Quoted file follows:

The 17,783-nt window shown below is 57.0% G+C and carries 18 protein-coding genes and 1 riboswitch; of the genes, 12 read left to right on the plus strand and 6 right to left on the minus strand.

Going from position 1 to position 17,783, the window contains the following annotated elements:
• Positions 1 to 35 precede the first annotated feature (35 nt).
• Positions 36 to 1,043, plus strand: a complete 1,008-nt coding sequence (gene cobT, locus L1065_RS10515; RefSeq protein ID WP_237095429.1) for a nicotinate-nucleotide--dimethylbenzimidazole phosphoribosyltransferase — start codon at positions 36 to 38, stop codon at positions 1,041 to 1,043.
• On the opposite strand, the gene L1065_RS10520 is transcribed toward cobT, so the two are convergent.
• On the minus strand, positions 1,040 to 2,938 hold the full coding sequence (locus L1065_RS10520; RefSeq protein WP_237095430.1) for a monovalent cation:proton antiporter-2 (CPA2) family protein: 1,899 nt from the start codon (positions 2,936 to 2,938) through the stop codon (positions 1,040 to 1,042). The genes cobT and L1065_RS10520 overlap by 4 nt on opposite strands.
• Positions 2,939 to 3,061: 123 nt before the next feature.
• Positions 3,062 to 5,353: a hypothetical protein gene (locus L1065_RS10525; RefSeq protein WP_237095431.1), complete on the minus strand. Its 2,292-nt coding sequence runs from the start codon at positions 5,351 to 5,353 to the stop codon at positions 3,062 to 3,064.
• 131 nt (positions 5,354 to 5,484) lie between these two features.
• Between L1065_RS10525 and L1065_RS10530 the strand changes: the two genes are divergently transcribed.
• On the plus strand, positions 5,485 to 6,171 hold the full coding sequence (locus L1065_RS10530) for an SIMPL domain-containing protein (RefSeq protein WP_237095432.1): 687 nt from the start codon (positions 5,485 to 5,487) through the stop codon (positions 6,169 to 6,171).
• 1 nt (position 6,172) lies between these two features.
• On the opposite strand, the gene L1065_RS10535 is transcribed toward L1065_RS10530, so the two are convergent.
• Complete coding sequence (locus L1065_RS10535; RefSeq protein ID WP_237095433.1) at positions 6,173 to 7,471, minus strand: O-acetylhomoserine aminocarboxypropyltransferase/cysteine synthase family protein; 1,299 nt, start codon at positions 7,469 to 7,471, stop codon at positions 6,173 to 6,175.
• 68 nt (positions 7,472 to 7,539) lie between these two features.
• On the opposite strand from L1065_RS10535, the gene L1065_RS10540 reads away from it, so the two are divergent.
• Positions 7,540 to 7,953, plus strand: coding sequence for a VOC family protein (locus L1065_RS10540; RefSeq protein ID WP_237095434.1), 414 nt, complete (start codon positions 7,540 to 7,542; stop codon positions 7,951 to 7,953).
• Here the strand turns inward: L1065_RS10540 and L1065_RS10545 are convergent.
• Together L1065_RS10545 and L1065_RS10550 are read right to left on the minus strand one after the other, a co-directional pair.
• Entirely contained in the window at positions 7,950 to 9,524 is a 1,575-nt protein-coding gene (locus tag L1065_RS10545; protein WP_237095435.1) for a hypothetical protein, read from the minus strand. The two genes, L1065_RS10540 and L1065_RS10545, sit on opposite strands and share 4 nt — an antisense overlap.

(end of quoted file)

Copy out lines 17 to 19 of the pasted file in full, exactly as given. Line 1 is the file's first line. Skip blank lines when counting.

• Positions 7,540 to 7,953, plus strand: coding sequence for a VOC family protein (locus L1065_RS10540; RefSeq protein ID WP_237095434.1), 414 nt, complete (start codon positions 7,540 to 7,542; stop codon positions 7,951 to 7,953).
• Here the strand turns inward: L1065_RS10540 and L1065_RS10545 are convergent.
• Together L1065_RS10545 and L1065_RS10550 are read right to left on the minus strand one after the other, a co-directional pair.